You are standing under the shade of a tree because someone planted it – Warren Buffet
Dignitaries at the Lecture
Dr. Mike Omotosho, PDG, D9125, AKS Rotary International – Chairman. Her Excellency, Omolewa Yetunde Ahmed- First Lady of Kwara State – Special guest of Honour Prof. Stella Odebode – Guest Lecturer Mr. Oluwarotimi O. Martins – MD/CEO Midway Airlines – Chief Launcher Chief Mrs. Ranti Koiki – CEO, Fawzy Hotels, Nigeria – Guest of Honour Alh. Mohammed Bello – Zonal Director, FRCN Ibadan Zonal station – Guest of Honor Asiwaju Abdlrazaq Shittu – President/Chairman, Skysite Offshore Access (WA)Ltd – Father of the Day Princess Olabisi Sangodoyin
Adebisi Adetunji (C) Founder Beehyve Empowerment and Development Initiative. Media content provider, Trainer & consultant-@debisibusybeemedia, Behavioral Change Radio Drama, Communication4Development, Social Media Influencer, Controller Programs (FRCN) Catch me on Twitter – @DebisiBusybee, Facebook & email – firstname.lastname@example.org
A safe place connotes a conducive and enabling environment to be yourself and pursue your goals and dreams without fear or any inhibition. We all need that safe place to blossom and flourish.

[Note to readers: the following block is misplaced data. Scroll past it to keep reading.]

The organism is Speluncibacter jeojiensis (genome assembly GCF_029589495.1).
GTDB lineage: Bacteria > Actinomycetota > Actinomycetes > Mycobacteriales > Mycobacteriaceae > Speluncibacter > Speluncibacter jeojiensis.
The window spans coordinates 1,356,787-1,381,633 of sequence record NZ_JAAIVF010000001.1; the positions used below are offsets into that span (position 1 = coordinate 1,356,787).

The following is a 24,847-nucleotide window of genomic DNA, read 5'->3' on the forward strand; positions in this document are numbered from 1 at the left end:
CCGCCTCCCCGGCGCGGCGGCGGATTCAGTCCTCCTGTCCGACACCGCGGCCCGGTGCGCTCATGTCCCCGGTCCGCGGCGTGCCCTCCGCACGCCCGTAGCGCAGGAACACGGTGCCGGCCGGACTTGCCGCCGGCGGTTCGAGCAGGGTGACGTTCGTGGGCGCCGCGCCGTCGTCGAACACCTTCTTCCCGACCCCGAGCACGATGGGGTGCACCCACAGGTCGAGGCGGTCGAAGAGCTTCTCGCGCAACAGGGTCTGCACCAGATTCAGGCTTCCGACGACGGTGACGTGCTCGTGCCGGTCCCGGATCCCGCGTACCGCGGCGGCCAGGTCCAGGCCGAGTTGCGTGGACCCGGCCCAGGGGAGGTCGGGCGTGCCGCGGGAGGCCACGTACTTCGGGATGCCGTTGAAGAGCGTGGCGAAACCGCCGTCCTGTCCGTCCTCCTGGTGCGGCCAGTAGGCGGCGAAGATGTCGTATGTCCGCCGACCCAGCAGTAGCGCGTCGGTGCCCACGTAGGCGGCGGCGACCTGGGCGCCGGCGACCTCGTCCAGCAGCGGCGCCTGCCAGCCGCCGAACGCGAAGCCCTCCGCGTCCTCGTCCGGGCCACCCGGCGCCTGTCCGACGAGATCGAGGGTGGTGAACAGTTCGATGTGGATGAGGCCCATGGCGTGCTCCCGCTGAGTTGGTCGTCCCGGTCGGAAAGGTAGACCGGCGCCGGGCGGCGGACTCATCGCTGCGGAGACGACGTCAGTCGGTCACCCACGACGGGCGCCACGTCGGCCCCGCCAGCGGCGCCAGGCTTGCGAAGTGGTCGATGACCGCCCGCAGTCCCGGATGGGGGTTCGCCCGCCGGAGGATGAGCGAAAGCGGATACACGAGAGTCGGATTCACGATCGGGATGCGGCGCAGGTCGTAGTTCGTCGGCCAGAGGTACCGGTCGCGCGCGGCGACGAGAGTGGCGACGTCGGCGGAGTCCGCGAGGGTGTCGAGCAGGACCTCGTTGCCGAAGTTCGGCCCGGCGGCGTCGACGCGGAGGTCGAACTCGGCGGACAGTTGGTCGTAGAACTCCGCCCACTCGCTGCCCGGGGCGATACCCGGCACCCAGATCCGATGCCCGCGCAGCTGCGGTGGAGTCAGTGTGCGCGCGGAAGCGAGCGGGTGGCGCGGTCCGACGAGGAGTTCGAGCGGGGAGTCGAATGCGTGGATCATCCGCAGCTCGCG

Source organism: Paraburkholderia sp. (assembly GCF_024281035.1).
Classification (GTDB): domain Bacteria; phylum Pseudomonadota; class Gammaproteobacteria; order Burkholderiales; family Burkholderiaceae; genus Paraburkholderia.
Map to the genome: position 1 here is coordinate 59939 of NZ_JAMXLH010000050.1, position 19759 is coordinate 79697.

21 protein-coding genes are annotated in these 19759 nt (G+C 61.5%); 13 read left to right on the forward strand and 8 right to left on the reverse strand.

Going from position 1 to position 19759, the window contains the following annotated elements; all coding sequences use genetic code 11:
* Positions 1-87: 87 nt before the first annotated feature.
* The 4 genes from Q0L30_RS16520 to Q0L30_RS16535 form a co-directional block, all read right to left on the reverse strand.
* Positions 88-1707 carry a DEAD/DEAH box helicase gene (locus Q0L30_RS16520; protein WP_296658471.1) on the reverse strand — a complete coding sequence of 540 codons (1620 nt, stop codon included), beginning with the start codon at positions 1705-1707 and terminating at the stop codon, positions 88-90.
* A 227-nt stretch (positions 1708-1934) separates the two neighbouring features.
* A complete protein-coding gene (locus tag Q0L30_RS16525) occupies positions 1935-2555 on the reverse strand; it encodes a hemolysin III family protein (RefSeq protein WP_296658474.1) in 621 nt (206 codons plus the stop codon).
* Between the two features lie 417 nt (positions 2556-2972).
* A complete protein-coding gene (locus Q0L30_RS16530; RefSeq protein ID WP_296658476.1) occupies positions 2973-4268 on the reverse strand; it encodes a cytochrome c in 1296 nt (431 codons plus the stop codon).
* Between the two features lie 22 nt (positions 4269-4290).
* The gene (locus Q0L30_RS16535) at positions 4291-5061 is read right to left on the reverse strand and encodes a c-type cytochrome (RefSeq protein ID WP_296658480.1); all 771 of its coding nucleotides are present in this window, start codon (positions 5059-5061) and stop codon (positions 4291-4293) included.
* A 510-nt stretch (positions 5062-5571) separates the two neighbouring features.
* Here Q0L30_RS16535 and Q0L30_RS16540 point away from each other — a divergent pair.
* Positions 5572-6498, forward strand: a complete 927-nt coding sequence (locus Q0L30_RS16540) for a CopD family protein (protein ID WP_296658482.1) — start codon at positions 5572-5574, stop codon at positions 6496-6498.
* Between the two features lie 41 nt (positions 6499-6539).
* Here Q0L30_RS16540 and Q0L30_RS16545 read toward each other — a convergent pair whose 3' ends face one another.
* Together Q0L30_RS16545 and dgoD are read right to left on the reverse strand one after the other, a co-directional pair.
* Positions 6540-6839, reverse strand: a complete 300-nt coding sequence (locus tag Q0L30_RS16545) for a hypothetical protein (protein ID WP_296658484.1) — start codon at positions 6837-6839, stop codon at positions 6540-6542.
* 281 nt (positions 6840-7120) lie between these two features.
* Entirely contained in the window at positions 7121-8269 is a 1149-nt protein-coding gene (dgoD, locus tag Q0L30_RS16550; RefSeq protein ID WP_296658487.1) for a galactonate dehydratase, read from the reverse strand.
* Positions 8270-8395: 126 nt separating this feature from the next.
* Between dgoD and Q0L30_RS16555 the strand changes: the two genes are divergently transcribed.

What does a “safe place mean to a young person? This takes me down memory lane to my adolescent years. Look I’m not that old *wink… Lol😀.
As a teenager while growing up I and my sisters – we are four by the way, had more male friends than girls. The percentage was 90-10%… I am serious here…. So you can imagine the “fear & terror”, this must have brought to my parents… Hahaha. As African parents or any parent at all there is that extra carefulness you adopt when it comes to raising girls. Often you will hear parents especially mom’s like mine say something like this : “Eyin omo yi, e ma doju timi o!”. Meaning ‘Don’t bring shame to the family “, and by that they mean” do not get pregnant o“! “Becareful with boys”. Are you following my gist? So four teenage girls in the hands of my parents was a huge task in their minds.